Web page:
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Latest Love wave Stories

antarctic icequakes
2014-08-11 07:26:19

redOrbit Staff & Wire Reports - Your Universe Online A massive earthquake that affected the Maule region of Chile in February 2010 also unleashed a series of smaller seismic events known as “icequakes” nearly 3,000 to the south in Antarctica, a team of researchers report in a new Nature Geoscience study. The Chilean earthquake, which killed over 500 people and caused an estimated $30 billion in damages, is believed to be the cause of small tremors detected by sensors in West...

2012-12-05 16:24:42

Technique provides insight into ancient formation of underwater plateau Scientists have long used the speed of seismic waves traveling through the Earth as a means of learning about the geologic structure beneath the Earth's surface, but the seismic waves they use have typically been generated by earthquakes or man-made explosions. A University of Rhode Island graduate student is using the tiny seismic waves created by ocean waves crashing on shorelines around the world to learn how an...

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2010-03-06 09:55:00

Known as rogue or freak waves, these towering walls of water are simply called monsters of the sea by some people. No matter what they are called, these oversized swells can appear suddenly on the open water and can be large enough to overwhelm even the biggest of ships, according to experts. These rogue waves are believed to be what caused havoc on the cruise ship Louis Majesty this past Wednesday off the Mediterranean coast of Spain. Though not confirmed, three 26-foot waves...

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2009-08-10 11:45:00

U.S. scientists believe they have made great headway in understanding what have been termed, freak waves. These rogue waves are relatively large and spontaneous ocean surface waves that are a major threat to large ships and ocean liners. They have a height of more than twice the significant wave height (SWH). They are not necessarily the biggest waves at sea, but they are incredibly large compared to the state of the sea.  U.S. oceanographers developed a computer simulation that might...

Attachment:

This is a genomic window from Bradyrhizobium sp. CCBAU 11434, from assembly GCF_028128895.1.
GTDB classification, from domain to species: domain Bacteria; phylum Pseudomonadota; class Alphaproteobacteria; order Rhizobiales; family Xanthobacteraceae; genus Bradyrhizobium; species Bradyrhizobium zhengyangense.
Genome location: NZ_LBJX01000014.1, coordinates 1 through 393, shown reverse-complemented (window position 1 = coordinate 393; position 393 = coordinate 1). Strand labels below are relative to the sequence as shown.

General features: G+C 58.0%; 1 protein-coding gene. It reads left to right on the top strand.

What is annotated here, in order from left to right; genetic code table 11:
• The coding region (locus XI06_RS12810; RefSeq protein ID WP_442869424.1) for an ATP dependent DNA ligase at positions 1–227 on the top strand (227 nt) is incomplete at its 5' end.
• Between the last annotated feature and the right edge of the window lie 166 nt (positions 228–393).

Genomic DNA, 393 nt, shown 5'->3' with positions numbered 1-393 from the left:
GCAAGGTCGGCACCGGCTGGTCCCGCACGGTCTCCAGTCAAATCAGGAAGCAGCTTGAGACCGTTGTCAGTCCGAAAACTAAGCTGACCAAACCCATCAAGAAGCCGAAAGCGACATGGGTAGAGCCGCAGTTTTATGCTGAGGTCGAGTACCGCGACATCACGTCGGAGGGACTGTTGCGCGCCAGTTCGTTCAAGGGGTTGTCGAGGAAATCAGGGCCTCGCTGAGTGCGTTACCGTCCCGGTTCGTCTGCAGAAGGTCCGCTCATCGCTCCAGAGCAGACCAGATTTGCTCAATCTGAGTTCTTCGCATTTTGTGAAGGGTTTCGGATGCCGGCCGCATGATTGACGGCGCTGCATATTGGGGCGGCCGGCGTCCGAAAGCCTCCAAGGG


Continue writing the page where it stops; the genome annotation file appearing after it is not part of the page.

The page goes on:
2009-08-05 14:30:00

Stories of ships mysteriously sent to watery graves by sudden, giant waves have long puzzled scientists and sailors. New research by San Francisco State professor Tim Janssen suggests that changes in water depth and currents, which are common in coastal areas, may significantly increase the likelihood of these extreme waves.Published in the Journal of Physical Oceanography, Janssen's wave model simulations show that focusing of waves by shoals and currents could increase the likelihood of a...

2009-04-01 17:01:45

British mathematicians say they've created a formula that can be used to predict tsunamis and how destructive the tsunamis might become. Scientists at Newcastle University, led by Professor Robin Johnson, studied the 2004 tsunami that devastated coastal communities in Indonesia, Sri Lanka, India and Thailand when an ocean earthquake triggered a long surface wave that resulted in six massive consecutive wave fronts. The third wave, the largest, reached a height of more than 65 feet and, among...


Word of the Day
omadhaun
  • A fool; a simpleton: a term of abuse common in Ireland and to a less extent in the Gaelic-speaking parts of Scotland.
This word is partly Irish in origin.